Climate indices in historical climate reconstructions: a global state of the art

David Nash, George Adamson, Linden Ashcroft, Martin Bauch, Chantal Camenisch, Dagomar Degroot, Joelle Gergis, Adrian Jusopović, Thomas Labbé, Kuan-Hui Elaine Lin, Sharon Nicholson, Qing Pei, María del Rosario Prieto, Ursula Rack, Facundo Rojas, Sam White

Research output: Contribution to journalArticlepeer-review


Narrative evidence contained within historical documents and inscriptions provides an important record of climate variability for periods prior to the onset of systematic meteorological data collection. A common approach used by historical climatologists to convert such qualitative information into continuous quantitative proxy data is through the generation of ordinal-scale climate indices. There is, however, considerable variability in the types of phenomena reconstructed using an index approach and the practice of index development in different parts of the world. This review, written by members of the PAGES (Past Global Changes) CRIAS working group - a collective of climate historians and historical climatologists researching Climate Reconstructions and Impacts from the Archives of Societies - provides the first global synthesis of the use of the index approach in climate reconstruction. We begin by summarising the range of studies that have used indices for climate reconstruction across six continents (Europe, Asia, Africa, the Americas, and Australia) as well as the world's oceans. We then outline the different methods by which indices are developed in each of these regions, including a discussion of the processes adopted to verify and calibrate index series, and the measures used to express confidence and uncertainty. We conclude with a series of recommendations to guide the development of future index-based climate reconstructions to maximise their effectiveness for use by climate modellers and in multiproxy climate reconstructions.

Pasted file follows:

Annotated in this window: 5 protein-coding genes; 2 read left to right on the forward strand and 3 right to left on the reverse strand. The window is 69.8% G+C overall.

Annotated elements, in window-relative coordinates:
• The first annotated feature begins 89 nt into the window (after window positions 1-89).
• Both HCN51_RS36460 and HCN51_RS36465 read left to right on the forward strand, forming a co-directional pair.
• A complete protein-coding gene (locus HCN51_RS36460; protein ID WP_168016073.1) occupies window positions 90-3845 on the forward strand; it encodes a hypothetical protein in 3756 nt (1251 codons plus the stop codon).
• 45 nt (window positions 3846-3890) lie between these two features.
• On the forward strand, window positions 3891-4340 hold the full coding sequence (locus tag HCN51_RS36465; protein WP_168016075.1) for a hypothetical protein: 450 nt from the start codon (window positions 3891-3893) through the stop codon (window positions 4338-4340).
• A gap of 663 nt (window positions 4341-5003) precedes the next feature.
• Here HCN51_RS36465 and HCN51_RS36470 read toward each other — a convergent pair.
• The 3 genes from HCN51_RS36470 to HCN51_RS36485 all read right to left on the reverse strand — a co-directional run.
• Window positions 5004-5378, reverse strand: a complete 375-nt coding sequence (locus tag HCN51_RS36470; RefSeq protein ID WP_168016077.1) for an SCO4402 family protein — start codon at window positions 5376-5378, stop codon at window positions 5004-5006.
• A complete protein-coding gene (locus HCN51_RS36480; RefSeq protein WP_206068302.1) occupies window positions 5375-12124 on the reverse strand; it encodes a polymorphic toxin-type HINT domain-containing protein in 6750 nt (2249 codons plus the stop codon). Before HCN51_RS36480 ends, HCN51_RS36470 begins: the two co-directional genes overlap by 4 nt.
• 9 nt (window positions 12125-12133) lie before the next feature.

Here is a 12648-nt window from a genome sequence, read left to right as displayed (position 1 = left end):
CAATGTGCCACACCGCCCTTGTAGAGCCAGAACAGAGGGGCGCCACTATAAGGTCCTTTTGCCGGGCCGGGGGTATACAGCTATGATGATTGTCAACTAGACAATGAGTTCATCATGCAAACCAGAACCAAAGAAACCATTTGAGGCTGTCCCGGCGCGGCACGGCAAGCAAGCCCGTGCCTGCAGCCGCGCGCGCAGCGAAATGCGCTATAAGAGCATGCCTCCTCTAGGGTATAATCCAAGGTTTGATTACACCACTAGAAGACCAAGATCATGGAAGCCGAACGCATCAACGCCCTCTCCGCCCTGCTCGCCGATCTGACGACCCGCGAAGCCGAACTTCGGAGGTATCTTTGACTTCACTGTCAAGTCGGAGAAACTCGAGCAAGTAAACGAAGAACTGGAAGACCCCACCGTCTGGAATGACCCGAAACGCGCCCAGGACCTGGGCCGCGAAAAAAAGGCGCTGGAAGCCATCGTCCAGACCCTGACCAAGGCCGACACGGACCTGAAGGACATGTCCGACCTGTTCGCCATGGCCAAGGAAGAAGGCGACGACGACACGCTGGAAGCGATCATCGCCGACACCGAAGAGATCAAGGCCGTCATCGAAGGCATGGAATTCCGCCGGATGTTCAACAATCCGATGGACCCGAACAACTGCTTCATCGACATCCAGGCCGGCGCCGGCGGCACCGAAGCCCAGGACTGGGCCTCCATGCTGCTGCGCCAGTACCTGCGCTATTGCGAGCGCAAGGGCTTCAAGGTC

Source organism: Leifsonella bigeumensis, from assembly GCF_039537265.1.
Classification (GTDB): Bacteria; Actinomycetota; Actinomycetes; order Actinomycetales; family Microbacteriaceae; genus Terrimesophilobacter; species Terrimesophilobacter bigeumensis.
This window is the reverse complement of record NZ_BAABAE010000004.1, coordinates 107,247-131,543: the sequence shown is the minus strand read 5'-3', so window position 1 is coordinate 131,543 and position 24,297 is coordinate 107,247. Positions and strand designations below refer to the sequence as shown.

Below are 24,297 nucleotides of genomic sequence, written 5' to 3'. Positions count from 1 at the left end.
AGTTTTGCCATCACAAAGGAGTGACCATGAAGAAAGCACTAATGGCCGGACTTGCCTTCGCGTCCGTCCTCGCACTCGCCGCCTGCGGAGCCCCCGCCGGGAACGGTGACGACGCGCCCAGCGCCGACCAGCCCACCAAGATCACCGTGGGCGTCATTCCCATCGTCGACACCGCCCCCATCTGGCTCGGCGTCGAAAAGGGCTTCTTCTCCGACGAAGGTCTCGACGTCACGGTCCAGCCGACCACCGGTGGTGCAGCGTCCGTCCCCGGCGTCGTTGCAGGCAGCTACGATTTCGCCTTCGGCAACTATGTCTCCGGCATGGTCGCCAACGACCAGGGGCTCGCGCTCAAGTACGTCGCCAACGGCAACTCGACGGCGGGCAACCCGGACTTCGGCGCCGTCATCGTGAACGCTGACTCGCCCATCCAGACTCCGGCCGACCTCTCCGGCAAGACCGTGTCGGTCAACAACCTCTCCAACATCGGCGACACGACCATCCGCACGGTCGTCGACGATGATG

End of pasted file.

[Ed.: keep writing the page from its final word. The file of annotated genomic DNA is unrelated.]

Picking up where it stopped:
Original languageEnglish
Pages (from-to)1273–1314
Number of pages42
JournalClimate of the Past
Issue number3
Publication statusPublished - 17 Jun 2021

Bibliographical note

Funding Information:
Financial support. The meetings that underpinned this article were supported by PAGES (Past Global Changes). The article processing charges for this open-access publication were covered by the Freigeist Fellowship “The Dantean Anomaly (1309–1321)” (funded by the Volkswagen Foundation) and the Education University of Hong Kong.

© Author(s) 2021. This work is distributed under the Creative Commons Attribution 4.0 License.


  • Climate reconstruction
  • temperature reconstruction
  • precipitation reconstruction
  • historical climatology
  • documentary evidence


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